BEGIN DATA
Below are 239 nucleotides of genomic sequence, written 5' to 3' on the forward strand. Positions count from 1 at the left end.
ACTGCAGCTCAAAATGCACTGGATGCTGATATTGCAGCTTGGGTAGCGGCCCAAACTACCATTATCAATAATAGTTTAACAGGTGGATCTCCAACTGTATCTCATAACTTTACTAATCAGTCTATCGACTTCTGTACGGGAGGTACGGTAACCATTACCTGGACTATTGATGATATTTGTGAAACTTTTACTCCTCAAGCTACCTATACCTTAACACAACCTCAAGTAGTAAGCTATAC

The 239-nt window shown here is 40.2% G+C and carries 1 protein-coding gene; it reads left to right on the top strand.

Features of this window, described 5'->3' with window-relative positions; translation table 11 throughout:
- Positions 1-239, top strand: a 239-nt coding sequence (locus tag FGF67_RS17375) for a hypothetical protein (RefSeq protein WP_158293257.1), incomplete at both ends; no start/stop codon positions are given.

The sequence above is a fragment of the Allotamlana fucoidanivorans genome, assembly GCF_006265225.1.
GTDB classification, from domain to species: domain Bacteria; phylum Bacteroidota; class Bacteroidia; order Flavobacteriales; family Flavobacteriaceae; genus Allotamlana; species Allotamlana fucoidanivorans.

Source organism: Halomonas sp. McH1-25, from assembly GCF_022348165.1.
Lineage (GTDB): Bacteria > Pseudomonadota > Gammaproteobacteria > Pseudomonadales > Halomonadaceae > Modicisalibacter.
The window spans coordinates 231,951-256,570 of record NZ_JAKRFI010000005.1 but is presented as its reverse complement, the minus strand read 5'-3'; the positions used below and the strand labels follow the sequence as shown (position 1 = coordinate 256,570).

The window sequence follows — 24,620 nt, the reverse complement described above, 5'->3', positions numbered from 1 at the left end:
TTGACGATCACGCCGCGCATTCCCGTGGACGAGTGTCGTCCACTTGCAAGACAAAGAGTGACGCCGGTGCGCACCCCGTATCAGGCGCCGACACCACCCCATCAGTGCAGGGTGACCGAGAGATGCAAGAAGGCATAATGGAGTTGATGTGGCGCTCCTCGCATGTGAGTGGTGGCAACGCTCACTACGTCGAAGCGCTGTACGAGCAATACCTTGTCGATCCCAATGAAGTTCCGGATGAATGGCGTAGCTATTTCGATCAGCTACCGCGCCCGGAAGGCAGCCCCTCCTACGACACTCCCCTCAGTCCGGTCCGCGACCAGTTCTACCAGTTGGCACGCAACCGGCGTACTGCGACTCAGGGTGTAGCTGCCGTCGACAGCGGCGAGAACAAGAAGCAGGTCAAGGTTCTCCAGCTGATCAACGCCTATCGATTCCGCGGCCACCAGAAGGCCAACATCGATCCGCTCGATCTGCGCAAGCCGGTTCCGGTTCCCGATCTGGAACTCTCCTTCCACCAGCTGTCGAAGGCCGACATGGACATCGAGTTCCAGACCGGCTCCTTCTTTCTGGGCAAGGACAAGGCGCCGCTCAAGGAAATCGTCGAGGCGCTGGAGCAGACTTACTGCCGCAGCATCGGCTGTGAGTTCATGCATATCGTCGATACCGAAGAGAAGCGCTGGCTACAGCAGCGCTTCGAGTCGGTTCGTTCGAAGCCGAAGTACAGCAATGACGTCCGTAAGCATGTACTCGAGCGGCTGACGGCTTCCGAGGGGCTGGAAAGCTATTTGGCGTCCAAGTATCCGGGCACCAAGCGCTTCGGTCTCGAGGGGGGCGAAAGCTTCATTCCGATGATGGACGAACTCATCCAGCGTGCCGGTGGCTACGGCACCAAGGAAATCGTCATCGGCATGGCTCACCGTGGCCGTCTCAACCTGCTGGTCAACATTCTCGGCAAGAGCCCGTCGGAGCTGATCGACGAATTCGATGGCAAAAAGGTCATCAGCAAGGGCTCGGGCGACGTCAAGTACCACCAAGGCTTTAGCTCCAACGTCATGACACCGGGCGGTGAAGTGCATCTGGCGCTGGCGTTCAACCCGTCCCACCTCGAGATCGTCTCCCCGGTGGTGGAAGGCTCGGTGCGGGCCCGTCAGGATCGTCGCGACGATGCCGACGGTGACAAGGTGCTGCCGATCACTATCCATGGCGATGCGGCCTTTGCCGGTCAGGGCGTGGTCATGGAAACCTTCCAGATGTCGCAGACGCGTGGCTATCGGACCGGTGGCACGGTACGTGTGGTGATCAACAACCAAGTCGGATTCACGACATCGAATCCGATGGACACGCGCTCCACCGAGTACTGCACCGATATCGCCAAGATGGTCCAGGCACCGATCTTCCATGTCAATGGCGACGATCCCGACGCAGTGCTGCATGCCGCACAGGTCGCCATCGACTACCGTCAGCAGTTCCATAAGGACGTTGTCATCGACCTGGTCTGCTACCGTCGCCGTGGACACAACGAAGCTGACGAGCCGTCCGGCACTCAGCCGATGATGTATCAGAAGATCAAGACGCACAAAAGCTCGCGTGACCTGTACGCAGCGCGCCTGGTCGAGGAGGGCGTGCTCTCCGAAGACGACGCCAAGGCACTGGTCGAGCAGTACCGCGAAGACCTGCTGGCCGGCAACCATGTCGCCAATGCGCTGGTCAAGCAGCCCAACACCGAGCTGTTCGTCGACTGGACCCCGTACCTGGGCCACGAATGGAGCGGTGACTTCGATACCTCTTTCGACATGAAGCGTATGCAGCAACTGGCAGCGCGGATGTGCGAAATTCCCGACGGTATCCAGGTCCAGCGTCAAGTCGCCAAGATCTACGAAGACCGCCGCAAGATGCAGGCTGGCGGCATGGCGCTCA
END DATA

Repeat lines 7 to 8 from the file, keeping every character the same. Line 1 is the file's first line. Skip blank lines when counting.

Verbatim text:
GTDB classification, from domain to species: domain Bacteria; phylum Bacteroidota; class Bacteroidia; order Flavobacteriales; family Flavobacteriaceae; genus Allotamlana; species Allotamlana fucoidanivorans.

Source organism: Halomonas sp. McH1-25, from assembly GCF_022348165.1.